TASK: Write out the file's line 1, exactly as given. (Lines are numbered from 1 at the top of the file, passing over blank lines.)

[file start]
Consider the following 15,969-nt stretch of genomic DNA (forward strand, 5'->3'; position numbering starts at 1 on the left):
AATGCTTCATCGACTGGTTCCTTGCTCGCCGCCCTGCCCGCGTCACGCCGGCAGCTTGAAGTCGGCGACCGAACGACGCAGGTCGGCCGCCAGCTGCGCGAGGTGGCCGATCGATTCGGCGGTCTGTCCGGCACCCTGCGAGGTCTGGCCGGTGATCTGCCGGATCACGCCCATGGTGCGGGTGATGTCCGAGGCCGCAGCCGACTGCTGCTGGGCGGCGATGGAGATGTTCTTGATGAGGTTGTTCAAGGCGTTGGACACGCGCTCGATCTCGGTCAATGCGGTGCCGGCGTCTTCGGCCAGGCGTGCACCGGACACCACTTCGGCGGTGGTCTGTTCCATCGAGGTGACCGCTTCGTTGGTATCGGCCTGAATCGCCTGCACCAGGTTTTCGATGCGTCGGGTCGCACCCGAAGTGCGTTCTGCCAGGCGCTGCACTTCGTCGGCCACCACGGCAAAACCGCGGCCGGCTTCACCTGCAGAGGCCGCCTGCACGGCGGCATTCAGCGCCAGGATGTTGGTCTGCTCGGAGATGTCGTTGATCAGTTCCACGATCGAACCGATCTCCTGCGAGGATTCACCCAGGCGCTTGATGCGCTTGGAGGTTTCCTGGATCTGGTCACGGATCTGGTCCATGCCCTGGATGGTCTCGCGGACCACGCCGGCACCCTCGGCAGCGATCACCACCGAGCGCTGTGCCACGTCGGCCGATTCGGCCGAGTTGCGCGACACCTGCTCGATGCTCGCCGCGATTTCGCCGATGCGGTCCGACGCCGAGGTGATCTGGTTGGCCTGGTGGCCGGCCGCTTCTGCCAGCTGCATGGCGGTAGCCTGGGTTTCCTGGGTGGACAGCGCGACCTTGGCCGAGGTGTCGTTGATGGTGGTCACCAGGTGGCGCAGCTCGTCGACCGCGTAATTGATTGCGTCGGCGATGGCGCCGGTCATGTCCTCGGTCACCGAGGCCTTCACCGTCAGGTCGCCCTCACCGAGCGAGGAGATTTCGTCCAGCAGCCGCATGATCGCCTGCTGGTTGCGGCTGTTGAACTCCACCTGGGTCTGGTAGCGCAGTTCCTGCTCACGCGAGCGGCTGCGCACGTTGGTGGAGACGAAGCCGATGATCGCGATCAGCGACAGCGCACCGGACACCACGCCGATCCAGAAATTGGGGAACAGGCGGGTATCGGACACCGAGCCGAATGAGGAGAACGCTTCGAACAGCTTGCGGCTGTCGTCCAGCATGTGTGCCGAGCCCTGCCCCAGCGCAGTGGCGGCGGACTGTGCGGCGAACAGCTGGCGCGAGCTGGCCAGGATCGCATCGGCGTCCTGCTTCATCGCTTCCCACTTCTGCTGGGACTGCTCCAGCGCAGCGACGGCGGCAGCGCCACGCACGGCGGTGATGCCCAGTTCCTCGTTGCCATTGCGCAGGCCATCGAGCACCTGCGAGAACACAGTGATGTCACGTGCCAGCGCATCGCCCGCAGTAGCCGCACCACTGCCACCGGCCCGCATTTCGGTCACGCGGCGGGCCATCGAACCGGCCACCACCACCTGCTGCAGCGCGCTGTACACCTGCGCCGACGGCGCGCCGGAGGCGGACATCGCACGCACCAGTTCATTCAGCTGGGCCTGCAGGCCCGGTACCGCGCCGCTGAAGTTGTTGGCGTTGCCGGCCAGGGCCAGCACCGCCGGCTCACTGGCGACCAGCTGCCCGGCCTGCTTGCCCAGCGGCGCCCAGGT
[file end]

Consider the following 15,969-nt stretch of genomic DNA (forward strand, 5'->3'; position numbering starts at 1 on the left):